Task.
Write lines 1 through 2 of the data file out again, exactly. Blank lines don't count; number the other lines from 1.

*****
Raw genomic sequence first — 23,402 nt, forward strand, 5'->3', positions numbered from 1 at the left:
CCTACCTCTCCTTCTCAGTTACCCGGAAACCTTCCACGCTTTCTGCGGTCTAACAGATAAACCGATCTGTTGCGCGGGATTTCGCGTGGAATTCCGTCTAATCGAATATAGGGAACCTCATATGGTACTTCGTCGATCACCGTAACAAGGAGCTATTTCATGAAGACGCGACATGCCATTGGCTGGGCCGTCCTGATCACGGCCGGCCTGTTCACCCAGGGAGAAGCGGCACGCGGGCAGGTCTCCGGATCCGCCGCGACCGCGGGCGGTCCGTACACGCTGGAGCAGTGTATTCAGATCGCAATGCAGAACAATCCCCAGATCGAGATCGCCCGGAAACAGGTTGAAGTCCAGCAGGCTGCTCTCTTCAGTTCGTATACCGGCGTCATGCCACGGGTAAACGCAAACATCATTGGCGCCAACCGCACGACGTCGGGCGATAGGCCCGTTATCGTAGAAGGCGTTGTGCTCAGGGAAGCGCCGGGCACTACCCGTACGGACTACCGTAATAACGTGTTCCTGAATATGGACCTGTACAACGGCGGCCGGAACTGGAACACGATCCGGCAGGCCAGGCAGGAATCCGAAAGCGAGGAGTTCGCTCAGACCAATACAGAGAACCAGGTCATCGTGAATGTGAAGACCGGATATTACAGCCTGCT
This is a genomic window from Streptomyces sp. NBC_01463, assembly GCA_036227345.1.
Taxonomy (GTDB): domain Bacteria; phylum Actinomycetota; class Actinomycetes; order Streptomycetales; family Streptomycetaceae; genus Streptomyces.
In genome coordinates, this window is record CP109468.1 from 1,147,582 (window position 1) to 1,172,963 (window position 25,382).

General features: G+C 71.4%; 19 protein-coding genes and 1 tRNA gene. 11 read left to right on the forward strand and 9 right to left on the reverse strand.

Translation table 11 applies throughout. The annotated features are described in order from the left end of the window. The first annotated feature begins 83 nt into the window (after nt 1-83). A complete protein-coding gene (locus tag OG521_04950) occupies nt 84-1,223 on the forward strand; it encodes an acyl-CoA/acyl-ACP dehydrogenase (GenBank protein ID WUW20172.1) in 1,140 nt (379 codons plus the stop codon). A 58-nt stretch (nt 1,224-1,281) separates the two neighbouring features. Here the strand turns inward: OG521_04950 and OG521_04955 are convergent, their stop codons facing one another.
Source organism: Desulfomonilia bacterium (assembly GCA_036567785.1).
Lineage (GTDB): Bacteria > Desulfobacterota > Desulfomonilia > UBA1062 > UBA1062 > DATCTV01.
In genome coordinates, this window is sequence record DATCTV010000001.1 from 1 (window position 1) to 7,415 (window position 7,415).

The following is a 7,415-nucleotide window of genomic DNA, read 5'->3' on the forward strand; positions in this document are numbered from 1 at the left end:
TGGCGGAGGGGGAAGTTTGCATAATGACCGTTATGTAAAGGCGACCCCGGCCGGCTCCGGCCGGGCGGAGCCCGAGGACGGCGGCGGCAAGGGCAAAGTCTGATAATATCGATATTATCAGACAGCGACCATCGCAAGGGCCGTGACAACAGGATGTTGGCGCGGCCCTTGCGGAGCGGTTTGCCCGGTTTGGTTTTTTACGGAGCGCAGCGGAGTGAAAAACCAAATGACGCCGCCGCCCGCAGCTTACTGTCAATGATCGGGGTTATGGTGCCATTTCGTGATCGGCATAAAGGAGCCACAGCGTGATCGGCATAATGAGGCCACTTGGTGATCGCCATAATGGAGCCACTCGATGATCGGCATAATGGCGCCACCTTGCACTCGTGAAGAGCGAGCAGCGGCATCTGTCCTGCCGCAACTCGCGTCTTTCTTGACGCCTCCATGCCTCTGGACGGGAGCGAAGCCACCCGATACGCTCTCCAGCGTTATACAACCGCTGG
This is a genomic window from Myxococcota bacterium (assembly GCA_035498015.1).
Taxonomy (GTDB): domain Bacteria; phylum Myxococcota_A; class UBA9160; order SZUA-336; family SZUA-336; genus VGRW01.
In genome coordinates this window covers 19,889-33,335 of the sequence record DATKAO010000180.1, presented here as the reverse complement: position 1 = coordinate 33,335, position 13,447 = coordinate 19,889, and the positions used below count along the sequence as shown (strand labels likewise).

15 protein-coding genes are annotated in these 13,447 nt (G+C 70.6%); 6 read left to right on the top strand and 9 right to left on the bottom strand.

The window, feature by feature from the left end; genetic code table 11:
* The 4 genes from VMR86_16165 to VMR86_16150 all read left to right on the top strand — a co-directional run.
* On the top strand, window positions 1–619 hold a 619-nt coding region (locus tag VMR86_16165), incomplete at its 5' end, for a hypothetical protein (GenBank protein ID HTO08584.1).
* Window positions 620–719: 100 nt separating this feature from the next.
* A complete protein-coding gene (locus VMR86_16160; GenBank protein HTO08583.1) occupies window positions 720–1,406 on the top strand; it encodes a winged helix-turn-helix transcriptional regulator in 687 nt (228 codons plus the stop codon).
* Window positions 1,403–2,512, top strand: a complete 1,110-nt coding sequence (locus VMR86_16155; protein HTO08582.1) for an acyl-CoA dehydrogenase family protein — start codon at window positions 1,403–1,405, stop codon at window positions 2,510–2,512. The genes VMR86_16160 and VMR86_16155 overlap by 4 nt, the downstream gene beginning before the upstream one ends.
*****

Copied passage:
Raw genomic sequence first — 23,402 nt, forward strand, 5'->3', positions numbered from 1 at the left:
CCTACCTCTCCTTCTCAGTTACCCGGAAACCTTCCACGCTTTCTGCGGTCTAACAGATAAACCGATCTGTTGCGCGGGATTTCGCGTGGAATTCCGTCTAATCGAATATAGGGAACCTCATATGGTACTTCGTCGATCACCGTAACAAGGAGCTATTTCATGAAGACGCGACATGCCATTGGCTGGGCCGTCCTGATCACGGCCGGCCTGTTCACCCAGGGAGAAGCGGCACGCGGGCAGGTCTCCGGATCCGCCGCGACCGCGGGCGGTCCGTACACGCTGGAGCAGTGTATTCAGATCGCAATGCAGAACAATCCCCAGATCGAGATCGCCCGGAAACAGGTTGAAGTCCAGCAGGCTGCTCTCTTCAGTTCGTATACCGGCGTCATGCCACGGGTAAACGCAAACATCATTGGCGCCAACCGCACGACGTCGGGCGATAGGCCCGTTATCGTAGAAGGCGTTGTGCTCAGGGAAGCGCCGGGCACTACCCGTACGGACTACCGTAATAACGTGTTCCTGAATATGGACCTGTACAACGGCGGCCGGAACTGGAACACGATCCGGCAGGCCAGGCAGGAATCCGAAAGCGAGGAGTTCGCTCAGACCAATACAGAGAACCAGGTCATCGTGAATGTGAAGACCGGATATTACAGCCTGCT